Autor: Dr. Rifat Latifi

Teléfono: 1-520-626-1537


Tucson, USA





Stable patients with thoracoabdominal penetrating injuries represent a difficult and challenging management dilemma. Laparoscopy and thoracoscopy have now emerged as the most reliable and efficient diagnostic modality. Despite improvements in the technical expertise and laparoscopic capabilities amongst trauma surgeons, open laparotomy for repair of these injuries is still commonly practiced, even for mere evidence of peritoneal violation or a hemoperitoneum.


Methods: We present a series of 50 hemodynamically stable patients treated over 2,5 year period using a unique approach of combined laparoscopic, and when necessary, open repair of injuries resulting from gunshot or stab wounds. Injuries include those involving the diaphragm, liver, stomach, intercostal vessels, anterior abdominal wall with resultant hernias, mesenteric vessels, and retroperitoneal hematomas.



Open or Verress needle technique is used to create the pneumoperitoneum. Additional 5 or 10 mm ports are placed appropriately to enable thorough examination of the peritoneum, small bowel and other abdominal viscera. Based on the location and degree of injury, open or laparoscopic repair can be performed Hemoperitoneum resulting from a liver, spleen, or mesenteric laceration, or an intercostal hematoma can be identified, evacuated and treated accordingly. A diaphragmatic injury is repaired via an open approach, performed through the existing thoracic stab or tangential gunshot wound. For the more anterior injuries resulting from bleeding intercostal vessels, laparoscopic endosuturing is used.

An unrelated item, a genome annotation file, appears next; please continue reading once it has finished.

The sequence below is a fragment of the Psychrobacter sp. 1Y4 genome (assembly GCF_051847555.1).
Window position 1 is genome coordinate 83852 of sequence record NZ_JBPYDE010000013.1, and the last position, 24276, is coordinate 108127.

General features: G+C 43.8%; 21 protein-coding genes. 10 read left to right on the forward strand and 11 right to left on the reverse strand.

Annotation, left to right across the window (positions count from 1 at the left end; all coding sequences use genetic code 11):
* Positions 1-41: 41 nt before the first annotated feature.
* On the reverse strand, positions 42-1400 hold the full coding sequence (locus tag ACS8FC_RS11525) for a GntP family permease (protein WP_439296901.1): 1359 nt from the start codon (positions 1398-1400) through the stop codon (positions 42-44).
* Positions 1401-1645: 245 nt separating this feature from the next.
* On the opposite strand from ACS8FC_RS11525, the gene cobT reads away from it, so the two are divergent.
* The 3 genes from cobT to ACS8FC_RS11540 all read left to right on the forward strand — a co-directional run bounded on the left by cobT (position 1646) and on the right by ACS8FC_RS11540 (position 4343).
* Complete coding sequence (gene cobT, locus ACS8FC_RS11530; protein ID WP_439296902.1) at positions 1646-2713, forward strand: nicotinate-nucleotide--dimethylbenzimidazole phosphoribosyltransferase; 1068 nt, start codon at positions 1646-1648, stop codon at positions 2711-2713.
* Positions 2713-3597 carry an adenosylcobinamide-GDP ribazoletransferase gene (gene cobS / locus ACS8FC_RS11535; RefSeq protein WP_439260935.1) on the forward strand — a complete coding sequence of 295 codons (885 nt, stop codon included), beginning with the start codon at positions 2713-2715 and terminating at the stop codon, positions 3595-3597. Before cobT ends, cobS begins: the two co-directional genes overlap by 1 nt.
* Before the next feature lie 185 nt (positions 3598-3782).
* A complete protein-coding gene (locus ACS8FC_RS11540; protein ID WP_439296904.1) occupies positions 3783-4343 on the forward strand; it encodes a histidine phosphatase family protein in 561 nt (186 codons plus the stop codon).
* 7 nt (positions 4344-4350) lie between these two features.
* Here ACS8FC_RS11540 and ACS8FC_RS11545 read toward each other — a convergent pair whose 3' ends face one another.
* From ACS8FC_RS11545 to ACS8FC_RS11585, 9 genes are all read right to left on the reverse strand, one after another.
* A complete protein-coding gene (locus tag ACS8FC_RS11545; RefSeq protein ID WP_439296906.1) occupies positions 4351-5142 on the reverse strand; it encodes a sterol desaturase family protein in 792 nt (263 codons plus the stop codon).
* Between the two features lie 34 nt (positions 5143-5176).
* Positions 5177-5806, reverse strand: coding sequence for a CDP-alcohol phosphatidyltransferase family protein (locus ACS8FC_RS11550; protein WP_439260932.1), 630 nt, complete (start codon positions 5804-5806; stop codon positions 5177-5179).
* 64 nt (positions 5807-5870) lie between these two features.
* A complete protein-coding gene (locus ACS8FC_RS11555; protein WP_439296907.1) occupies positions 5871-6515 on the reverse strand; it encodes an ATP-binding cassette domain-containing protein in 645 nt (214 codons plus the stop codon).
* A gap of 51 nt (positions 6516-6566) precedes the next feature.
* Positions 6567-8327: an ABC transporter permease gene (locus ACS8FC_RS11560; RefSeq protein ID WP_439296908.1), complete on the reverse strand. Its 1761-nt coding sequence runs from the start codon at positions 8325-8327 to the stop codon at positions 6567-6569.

Using this approach, all of our patients were discharged on postoperative day one, or after removal of the chest tube without any complications. We use laparoscopic exploration as our first choice in the management of stable penetrating injuries to the thoracoabdominal and flank area in patients without an obvious indication for laparotomy. There were no missed injuries. One iatrogenic small bowel injury was caused while entering the abdomen using the open technique.



Laparoscopic exploration of hemodynamically stable patients is an optimal diagnostic and therapeutic option. The mare fact that the peritoneum has been penetrated is not an indication for a laparotomy. Repair of the injury can be performed either laparoscopically in its entirety, via the open technique or a combination of both. We suggest that this technique be incorporated into the armamentarium of modern trauma surgeons.


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